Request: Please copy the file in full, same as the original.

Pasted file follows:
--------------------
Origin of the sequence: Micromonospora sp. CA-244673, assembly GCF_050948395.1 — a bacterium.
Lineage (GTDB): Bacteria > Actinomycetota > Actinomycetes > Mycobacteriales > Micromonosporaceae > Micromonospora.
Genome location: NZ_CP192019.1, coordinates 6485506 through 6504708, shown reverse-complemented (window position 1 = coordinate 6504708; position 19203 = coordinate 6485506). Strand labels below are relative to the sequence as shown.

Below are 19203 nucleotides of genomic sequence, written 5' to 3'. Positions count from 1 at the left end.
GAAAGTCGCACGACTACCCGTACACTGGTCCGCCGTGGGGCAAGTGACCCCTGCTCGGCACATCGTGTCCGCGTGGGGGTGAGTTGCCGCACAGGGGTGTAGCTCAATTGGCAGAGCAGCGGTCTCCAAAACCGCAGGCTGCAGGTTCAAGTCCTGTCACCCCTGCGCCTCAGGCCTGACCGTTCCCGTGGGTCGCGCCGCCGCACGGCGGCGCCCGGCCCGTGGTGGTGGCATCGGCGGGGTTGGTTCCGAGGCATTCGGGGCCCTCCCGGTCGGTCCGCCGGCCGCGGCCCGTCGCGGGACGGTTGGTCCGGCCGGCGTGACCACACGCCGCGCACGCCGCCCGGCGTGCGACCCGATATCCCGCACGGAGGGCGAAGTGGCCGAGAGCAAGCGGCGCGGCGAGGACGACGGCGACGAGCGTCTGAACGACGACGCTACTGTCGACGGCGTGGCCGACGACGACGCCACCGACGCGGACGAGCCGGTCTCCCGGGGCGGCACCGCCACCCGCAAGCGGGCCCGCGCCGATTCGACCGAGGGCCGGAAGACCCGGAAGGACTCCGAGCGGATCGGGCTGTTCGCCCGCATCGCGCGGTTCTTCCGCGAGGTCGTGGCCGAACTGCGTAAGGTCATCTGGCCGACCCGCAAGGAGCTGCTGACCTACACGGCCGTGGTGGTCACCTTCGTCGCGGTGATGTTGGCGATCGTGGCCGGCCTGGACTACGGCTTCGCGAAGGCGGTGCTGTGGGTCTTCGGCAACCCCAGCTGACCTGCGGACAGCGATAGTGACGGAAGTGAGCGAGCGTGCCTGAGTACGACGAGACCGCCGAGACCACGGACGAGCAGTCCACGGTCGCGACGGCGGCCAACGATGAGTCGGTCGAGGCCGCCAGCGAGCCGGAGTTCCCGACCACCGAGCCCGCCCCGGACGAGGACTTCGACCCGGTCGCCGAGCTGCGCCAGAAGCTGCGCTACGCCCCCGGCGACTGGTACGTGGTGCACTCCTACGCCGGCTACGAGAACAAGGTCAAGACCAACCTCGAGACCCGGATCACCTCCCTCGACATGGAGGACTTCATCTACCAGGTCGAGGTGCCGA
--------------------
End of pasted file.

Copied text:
Origin of the sequence: Micromonospora sp. CA-244673, assembly GCF_050948395.1 — a bacterium.
Lineage (GTDB): Bacteria > Actinomycetota > Actinomycetes > Mycobacteriales > Micromonosporaceae > Micromonospora.
Genome location: NZ_CP192019.1, coordinates 6485506 through 6504708, shown reverse-complemented (window position 1 = coordinate 6504708; position 19203 = coordinate 6485506). Strand labels below are relative to the sequence as shown.

Below are 19203 nucleotides of genomic sequence, written 5' to 3'. Positions count from 1 at the left end.
GAAAGTCGCACGACTACCCGTACACTGGTCCGCCGTGGGGCAAGTGACCCCTGCTCGGCACATCGTGTCCGCGTGGGGGTGAGTTGCCGCACAGGGGTGTAGCTCAATTGGCAGAGCAGCGGTCTCCAAAACCGCAGGCTGCAGGTTCAAGTCCTGTCACCCCTGCGCCTCAGGCCTGACCGTTCCCGTGGGTCGCGCCGCCGCACGGCGGCGCCCGGCCCGTGGTGGTGGCATCGGCGGGGTTGGTTCCGAGGCATTCGGGGCCCTCCCGGTCGGTCCGCCGGCCGCGGCCCGTCGCGGGACGGTTGGTCCGGCCGGCGTGACCACACGCCGCGCACGCCGCCCGGCGTGCGACCCGATATCCCGCACGGAGGGCGAAGTGGCCGAGAGCAAGCGGCGCGGCGAGGACGACGGCGACGAGCGTCTGAACGACGACGCTACTGTCGACGGCGTGGCCGACGACGACGCCACCGACGCGGACGAGCCGGTCTCCCGGGGCGGCACCGCCACCCGCAAGCGGGCCCGCGCCGATTCGACCGAGGGCCGGAAGACCCGGAAGGACTCCGAGCGGATCGGGCTGTTCGCCCGCATCGCGCGGTTCTTCCGCGAGGTCGTGGCCGAACTGCGTAAGGTCATCTGGCCGACCCGCAAGGAGCTGCTGACCTACACGGCCGTGGTGGTCACCTTCGTCGCGGTGATGTTGGCGATCGTGGCCGGCCTGGACTACGGCTTCGCGAAGGCGGTGCTGTGGGTCTTCGGCAACCCCAGCTGACCTGCGGACAGCGATAGTGACGGAAGTGAGCGAGCGTGCCTGAGTACGACGAGACCGCCGAGACCACGGACGAGCAGTCCACGGTCGCGACGGCGGCCAACGATGAGTCGGTCGAGGCCGCCAGCGAGCCGGAGTTCCCGACCACCGAGCCCGCCCCGGACGAGGACTTCGACCCGGTCGCCGAGCTGCGCCAGAAGCTGCGCTACGCCCCCGGCGACTGGTACGTGGTGCACTCCTACGCCGGCTACGAGAACAAGGTCAAGACCAACCTCGAGACCCGGATCACCTCCCTCGACATGGAGGACTTCATCTACCAGGTCGAGGTGCCGA